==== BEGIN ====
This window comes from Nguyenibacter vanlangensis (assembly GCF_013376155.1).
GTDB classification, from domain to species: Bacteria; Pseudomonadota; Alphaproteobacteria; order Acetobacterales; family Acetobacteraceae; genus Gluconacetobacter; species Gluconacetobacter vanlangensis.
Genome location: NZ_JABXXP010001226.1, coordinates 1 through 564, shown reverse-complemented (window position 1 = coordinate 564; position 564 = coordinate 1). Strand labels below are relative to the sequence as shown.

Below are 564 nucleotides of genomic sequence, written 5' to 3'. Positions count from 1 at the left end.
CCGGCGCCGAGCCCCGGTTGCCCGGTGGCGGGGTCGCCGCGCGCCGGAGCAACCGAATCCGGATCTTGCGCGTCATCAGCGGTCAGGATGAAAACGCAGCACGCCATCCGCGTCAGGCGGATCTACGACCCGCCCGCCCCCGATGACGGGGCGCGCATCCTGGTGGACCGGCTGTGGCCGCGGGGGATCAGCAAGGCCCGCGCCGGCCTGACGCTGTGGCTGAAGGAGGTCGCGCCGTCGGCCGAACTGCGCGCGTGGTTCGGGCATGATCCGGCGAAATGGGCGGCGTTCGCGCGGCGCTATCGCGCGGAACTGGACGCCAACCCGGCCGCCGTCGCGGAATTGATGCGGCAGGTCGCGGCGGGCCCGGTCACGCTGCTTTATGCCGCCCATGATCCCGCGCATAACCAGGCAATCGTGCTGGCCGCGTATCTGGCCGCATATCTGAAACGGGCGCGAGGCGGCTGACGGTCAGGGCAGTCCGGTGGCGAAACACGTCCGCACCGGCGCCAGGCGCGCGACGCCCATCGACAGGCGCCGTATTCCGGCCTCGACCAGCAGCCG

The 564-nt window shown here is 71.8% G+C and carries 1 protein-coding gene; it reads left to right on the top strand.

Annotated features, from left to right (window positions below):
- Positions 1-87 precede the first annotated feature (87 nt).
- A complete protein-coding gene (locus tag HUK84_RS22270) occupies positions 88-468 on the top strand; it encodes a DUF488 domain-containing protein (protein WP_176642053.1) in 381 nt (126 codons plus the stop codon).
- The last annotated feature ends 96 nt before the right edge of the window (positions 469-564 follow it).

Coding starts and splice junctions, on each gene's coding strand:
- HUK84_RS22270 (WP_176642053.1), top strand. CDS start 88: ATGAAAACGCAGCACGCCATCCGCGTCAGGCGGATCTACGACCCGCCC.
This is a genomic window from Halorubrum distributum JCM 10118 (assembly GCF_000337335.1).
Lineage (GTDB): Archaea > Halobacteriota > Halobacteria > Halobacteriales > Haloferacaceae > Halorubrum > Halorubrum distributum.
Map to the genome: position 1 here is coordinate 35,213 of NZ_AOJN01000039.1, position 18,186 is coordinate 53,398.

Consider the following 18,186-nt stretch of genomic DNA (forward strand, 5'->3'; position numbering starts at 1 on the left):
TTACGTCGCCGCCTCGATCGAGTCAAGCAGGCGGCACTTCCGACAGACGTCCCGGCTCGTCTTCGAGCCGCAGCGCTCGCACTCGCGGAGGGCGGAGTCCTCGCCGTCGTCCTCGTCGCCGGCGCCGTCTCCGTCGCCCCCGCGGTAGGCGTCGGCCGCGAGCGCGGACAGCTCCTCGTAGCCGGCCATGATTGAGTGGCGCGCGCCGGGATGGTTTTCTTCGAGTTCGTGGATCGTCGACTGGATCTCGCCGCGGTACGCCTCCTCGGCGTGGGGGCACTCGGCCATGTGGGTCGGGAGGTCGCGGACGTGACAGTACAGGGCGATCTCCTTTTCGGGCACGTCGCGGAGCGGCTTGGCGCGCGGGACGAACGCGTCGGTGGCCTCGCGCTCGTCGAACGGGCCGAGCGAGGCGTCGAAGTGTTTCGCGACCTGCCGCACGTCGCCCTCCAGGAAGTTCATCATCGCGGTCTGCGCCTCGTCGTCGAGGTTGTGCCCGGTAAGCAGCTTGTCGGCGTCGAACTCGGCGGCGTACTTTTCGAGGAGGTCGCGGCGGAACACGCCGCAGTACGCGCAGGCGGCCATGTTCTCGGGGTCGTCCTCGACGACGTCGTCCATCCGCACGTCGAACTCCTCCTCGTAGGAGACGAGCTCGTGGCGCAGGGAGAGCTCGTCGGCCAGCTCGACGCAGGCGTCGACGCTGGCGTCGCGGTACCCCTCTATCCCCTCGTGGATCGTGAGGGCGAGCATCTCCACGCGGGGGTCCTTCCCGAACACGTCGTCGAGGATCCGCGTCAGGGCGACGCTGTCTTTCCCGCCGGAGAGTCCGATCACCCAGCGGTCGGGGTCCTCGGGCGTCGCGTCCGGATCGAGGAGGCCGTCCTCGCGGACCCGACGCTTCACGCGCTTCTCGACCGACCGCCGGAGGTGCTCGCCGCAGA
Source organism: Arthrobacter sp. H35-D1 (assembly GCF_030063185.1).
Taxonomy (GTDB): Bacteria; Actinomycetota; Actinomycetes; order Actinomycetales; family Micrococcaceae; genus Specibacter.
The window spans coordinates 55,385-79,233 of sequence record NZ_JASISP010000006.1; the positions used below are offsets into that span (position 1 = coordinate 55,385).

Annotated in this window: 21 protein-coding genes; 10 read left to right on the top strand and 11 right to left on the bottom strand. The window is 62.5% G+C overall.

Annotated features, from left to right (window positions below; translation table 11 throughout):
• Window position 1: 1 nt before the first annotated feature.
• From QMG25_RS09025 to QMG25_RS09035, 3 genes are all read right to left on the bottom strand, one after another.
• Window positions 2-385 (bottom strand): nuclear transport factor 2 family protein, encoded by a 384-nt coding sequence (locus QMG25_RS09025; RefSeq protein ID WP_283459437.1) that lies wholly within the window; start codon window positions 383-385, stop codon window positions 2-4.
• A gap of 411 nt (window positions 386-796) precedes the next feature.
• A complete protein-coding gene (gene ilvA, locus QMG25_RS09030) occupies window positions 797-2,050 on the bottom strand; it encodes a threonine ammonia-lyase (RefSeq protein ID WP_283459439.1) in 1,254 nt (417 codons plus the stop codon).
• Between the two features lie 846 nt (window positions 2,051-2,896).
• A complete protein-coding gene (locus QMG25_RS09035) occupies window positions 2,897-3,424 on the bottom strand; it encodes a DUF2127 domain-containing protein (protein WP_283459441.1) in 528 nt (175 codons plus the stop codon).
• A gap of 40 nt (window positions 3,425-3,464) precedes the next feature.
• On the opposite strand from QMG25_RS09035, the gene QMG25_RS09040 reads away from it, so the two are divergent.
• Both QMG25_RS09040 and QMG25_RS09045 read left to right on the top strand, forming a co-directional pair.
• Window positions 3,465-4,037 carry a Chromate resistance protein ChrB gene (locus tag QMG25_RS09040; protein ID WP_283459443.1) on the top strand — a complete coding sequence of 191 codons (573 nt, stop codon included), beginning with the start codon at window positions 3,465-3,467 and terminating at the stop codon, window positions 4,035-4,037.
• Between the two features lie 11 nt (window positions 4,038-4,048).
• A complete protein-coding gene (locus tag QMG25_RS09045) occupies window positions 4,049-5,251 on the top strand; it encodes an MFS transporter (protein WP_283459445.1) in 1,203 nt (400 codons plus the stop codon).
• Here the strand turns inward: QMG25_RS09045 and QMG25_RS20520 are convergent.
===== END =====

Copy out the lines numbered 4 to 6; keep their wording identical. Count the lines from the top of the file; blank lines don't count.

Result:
Below are 564 nucleotides of genomic sequence, written 5' to 3'. Positions count from 1 at the left end.
CCGGCGCCGAGCCCCGGTTGCCCGGTGGCGGGGTCGCCGCGCGCCGGAGCAACCGAATCCGGATCTTGCGCGTCATCAGCGGTCAGGATGAAAACGCAGCACGCCATCCGCGTCAGGCGGATCTACGACCCGCCCGCCCCCGATGACGGGGCGCGCATCCTGGTGGACCGGCTGTGGCCGCGGGGGATCAGCAAGGCCCGCGCCGGCCTGACGCTGTGGCTGAAGGAGGTCGCGCCGTCGGCCGAACTGCGCGCGTGGTTCGGGCATGATCCGGCGAAATGGGCGGCGTTCGCGCGGCGCTATCGCGCGGAACTGGACGCCAACCCGGCCGCCGTCGCGGAATTGATGCGGCAGGTCGCGGCGGGCCCGGTCACGCTGCTTTATGCCGCCCATGATCCCGCGCATAACCAGGCAATCGTGCTGGCCGCGTATCTGGCCGCATATCTGAAACGGGCGCGAGGCGGCTGACGGTCAGGGCAGTCCGGTGGCGAAACACGTCCGCACCGGCGCCAGGCGCGCGACGCCCATCGACAGGCGCCGTATTCCGGCCTCGACCAGCAGCCG

The 564-nt window shown here is 71.8% G+C and carries 1 protein-coding gene; it reads left to right on the top strand.